Even in our digital age, some jobs remain almost as dirty and dangerous as ever. Mining is a prime example — with miners facing risks ranging from fire to falling rock and entrapment — but this industry is beginning to change.
From robotic drills to self-driving ore trucks, automation is bringing a new measure of safety to mines — and boosting the efficiency with which we obtain the precious minerals used to make the trappings of the modern world, from cars and buildings to our electronic devices.
Ultimately, we may see “fully automated ‘man-less’ mines that are completely operated by machines,” Dr. Bernhard Jung, a professor of computer science at Freiberg University of Mining and Technology in Germany, told NBC News MACH in an email. Automation means mines of the future could exist on the ocean floor and even in space. “Making use of robots may be our only chance to ever extract minerals in such areas,” Jung says.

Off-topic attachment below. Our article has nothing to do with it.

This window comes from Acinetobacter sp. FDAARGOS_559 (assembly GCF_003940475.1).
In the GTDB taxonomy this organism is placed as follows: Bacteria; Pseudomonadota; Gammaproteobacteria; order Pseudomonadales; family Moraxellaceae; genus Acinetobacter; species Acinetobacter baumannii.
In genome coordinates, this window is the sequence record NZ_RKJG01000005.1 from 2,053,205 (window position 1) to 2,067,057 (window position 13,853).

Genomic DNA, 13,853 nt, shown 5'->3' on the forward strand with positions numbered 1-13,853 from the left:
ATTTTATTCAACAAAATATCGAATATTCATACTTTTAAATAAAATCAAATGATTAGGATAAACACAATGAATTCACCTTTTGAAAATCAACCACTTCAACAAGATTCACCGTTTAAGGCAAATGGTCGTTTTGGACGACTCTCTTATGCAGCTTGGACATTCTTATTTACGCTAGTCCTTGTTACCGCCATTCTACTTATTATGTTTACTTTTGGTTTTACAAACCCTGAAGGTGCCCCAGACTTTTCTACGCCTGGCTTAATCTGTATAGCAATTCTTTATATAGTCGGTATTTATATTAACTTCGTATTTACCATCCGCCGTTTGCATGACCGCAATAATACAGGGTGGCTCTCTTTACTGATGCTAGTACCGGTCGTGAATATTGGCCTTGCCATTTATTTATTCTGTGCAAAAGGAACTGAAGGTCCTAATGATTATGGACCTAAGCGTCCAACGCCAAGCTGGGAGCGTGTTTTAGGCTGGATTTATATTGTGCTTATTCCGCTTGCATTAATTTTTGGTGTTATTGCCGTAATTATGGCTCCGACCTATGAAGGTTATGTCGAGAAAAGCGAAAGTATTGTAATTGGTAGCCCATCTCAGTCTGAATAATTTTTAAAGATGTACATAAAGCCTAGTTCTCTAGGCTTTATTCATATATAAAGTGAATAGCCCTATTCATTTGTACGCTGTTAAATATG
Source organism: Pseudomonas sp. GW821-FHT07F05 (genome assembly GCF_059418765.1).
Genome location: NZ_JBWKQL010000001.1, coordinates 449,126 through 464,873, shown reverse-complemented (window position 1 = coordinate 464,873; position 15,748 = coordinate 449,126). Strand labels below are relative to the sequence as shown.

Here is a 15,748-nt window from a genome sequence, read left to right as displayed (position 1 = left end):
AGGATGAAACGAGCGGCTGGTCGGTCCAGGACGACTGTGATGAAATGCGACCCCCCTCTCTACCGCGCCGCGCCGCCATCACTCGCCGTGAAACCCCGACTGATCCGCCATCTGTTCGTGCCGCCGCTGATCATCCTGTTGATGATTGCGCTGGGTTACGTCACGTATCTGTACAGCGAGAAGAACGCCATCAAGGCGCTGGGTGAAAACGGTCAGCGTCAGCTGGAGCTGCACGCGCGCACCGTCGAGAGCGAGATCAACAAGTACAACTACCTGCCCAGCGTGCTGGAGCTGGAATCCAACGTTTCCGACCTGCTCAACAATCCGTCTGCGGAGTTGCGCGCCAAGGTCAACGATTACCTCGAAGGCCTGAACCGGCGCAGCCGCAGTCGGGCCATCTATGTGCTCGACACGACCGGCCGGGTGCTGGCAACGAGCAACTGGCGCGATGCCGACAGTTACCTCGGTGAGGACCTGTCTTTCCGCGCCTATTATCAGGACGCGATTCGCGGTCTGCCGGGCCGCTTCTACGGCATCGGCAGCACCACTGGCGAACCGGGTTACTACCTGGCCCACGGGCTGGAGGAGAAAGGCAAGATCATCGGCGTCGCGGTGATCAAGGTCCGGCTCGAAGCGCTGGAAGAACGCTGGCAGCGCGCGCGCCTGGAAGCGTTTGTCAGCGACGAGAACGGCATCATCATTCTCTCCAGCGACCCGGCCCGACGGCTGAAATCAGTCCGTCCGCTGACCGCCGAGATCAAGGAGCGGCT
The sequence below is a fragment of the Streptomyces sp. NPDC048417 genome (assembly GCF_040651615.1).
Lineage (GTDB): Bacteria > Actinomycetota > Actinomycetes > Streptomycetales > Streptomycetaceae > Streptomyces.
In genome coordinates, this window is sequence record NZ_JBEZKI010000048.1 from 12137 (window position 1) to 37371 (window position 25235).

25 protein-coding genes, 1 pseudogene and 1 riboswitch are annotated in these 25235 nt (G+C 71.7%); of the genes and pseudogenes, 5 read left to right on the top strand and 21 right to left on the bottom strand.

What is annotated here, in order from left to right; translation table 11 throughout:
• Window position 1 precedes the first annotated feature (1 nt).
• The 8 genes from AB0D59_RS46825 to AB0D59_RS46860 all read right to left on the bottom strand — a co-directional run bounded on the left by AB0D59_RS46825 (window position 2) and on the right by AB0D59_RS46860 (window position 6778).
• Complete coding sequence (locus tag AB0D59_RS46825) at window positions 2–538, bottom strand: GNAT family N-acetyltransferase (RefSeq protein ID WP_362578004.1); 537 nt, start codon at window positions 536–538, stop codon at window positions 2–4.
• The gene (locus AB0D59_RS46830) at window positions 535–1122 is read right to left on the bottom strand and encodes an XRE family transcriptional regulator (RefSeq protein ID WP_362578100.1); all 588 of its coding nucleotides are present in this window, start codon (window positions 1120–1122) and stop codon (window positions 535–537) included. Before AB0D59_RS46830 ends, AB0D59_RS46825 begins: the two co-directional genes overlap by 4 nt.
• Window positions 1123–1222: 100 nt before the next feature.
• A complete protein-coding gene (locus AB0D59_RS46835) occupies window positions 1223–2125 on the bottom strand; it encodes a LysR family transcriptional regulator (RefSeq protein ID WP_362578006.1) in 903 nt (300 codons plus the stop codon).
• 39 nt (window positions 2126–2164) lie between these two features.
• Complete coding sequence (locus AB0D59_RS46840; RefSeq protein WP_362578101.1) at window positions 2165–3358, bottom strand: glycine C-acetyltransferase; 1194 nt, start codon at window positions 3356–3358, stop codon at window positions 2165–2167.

And just as aerial drones can be flown by pilots thousands of miles away, automated mining operations can be supervised from a distance. “You can operate these robots remotely from halfway across the world,” says Dr. Herman Herman, director of the National Robotics Engineering Center at Carnegie Mellon University in Pittsburgh. For example, he said, “That will allow people in the Midwest to work and operate mining equipment in Australia.”
Self-driving ore carriers
Mining automation is already appearing in the form of self-driving ore-carrying vehicles. These monstrous trucks, which use the same suite of technologies seen in other autonomous vehicles, stay on the job virtually 24/7 — with no need for driver breaks or shift changes.